Wearable exercise tracker improves intermittent claudication symptoms at six months

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The use of a wearable exercise tracker can improve walking distance and quality of life in patients suffering from intermittent claudication at six months, a study has shown. Results of the randomised wSTEP (Wearable sensor technology efficacy in peripheral vascular disease) trial were presented at the British Society of Endovascular Therapy Annual Meeting (BSET; 2–3 July, Walton Hall, UK).

Patients suffering from claudication have significant walking impairment, reduced quality of life and a higher rate of cardiovascular events, Pasha Normahani, Imperial Vascular Unit, Imperial Academic Health Science Centre, London, UK, told delegates at the BSET Annual Meeting. The lead author of the study is Celia Riga, vascular surgeon and clinical lecturer at Imperial College London. Supervised exercise programmes are effective in improving walking distances; however, he added, patients are often either poorly compliant with these programmes or fail to maintain exercise levels following its completion. Furthermore, these programmes are expensive to run and therefore not available to all patients. “The clinical challenge is to develop a system that minimises the use of healthcare resources while maximising patient motivation,” Normahani said.

The aim of the wSTEP study was to determine whether the use of a wearable activity tracker (Nike+ FuelBand, Nike) improves walking distances and quality of life in patients with intermittent claudication. The Nike+ FuelBand is a wrist-worn activity monitor with an accessible user interface that records number of steps, calories burned and “fuel” points. They also allow for personalised goal setting and give real-time feedback regarding progression towards goal.

This wSTEP study was conducted at St Mary’s Hospital, London, UK, between October 2013 and December 2014. Thirty-seven claudicants were randomly allocated to either the Nike+ FuelBand wearable device (n=20) or control group (n=17). Data were analysed for 18 patients in the wearable device group and 13 patients in the control group. Claudication distance, maximum walking distance, patient reported walking distance and quality of life (VascuQol questionnaire) were measured at baseline, three months and six months. The two groups were well matched for age, sex, smoking status and supervised exercise programme enrolment (Nike+ FuelBand 10.5% vs. control 30%, p=0.32).

At six months patients in the wearable device group made significant improvement in median claudication distance—from 40m at baseline to 115m at six months (p<0.001)—and also  significantly higher improvements compared to the control group (63m vs. 10m, p=0.002). In addition, the wearable device group saw significant improvement in maximum walking distance over six months (80m vs. 178m, p<0.001), and had higher improvements than the control group (82m vs. -5m, p=0.01). Patient reported walking distance also significantly improved over six months, from 183m to 370m (p<0.001) and the improvements were higher when compared to the control group (137m vs. 0m, p=0.005).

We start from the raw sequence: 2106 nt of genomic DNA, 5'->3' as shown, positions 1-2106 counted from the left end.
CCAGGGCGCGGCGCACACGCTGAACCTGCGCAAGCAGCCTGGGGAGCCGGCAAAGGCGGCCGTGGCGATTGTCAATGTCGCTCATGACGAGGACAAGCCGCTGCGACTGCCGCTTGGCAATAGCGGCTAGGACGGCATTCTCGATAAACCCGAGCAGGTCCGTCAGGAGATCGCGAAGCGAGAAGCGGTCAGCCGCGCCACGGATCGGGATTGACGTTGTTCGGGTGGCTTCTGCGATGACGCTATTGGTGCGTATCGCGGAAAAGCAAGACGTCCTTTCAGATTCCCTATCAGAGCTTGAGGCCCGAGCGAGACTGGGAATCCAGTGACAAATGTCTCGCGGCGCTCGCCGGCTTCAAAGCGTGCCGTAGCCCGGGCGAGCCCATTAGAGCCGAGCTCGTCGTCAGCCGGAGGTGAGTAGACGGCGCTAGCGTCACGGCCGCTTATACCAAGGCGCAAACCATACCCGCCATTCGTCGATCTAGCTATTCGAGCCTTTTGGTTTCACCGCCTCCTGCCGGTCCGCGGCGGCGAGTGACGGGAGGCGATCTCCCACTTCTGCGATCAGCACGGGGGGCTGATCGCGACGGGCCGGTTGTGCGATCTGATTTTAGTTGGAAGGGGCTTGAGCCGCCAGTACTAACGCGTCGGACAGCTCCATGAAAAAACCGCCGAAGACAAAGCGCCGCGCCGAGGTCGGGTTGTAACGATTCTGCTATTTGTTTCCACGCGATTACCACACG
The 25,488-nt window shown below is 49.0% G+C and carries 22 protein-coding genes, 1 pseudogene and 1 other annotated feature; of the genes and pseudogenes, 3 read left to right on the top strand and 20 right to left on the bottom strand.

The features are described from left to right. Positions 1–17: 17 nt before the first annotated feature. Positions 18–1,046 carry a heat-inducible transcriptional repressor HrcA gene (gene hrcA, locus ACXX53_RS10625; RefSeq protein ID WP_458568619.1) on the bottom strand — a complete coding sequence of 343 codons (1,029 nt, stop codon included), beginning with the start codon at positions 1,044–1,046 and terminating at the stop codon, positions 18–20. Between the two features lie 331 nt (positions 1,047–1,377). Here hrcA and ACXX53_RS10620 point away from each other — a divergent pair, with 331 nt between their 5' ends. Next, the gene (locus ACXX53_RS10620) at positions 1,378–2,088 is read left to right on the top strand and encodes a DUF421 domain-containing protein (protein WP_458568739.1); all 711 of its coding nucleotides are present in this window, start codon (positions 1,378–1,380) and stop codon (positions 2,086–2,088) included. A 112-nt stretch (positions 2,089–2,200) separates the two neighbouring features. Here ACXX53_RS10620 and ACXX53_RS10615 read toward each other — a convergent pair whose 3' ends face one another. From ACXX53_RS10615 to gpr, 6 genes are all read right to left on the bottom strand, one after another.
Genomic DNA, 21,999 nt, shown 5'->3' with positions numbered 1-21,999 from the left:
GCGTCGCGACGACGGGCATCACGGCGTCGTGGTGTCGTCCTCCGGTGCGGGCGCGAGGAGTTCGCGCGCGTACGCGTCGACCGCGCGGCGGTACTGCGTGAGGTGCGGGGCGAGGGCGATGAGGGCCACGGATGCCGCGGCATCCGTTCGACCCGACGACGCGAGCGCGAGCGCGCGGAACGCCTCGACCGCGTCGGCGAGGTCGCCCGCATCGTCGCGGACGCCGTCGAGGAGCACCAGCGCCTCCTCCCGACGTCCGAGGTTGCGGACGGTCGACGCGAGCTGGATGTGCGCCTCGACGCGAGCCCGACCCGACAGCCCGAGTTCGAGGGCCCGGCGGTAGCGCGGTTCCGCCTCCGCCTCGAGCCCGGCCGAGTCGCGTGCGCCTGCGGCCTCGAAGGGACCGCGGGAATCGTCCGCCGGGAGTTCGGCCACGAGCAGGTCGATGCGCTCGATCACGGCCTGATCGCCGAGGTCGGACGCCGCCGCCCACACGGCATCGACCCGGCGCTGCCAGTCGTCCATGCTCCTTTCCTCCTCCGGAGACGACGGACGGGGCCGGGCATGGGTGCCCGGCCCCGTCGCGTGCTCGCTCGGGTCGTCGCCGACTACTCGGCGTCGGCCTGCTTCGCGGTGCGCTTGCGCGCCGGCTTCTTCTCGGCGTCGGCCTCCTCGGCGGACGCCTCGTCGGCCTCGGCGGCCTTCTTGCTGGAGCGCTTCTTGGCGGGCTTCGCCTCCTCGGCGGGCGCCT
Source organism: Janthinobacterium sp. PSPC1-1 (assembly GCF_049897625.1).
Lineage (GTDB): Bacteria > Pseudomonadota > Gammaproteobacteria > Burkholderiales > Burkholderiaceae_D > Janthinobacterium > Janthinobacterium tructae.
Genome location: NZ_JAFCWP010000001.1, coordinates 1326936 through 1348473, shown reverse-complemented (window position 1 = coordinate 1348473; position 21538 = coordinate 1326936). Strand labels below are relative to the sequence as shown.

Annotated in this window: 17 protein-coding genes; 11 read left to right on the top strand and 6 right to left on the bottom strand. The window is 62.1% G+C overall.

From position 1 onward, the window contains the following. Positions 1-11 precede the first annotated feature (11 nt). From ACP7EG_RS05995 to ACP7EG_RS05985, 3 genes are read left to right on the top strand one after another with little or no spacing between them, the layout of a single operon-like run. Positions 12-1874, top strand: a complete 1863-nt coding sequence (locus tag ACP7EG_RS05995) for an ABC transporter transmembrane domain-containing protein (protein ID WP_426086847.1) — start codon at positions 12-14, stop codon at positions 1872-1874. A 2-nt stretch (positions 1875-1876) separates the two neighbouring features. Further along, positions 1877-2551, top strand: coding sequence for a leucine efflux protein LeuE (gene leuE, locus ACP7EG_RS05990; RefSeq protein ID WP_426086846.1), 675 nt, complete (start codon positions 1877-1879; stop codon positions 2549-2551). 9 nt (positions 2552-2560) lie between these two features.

When the investigators looked at quality of life, the results showed that the wearable device group made significant improvement in the VascuQol score over six months—4.7 vs. 5.6 (p=0.001). As with the previous factors, these improvements were higher than those seen in the control group patients (p=0.031). Patients in the control group demonstrated significant improvement in VascuQol score at six months compared to baseline (4.5 vs 4.7, p= 0.028). However, they did not demonstrate any significant difference in claudication distance (p=0.18), maximum walking distance (p=0.36) or patient reported walking distance (p=0.48).

Normahani concluded that in patients suffering from short distance claudication, the use of wearable activity tracker technology improved claudication distance, maximum walking distance, patient reported walking distance and quality of life to a greater extent than standard conservative therapy and may be used to encourage exercise habits. He added that the potential applications of the device include management of intermittent claudication in the community, and as a supplement or alternative to supervised exercise programmes.

Patients’ feedback:

“The band challenges me to walk more everyday”

“It motivates me to get out of the house”

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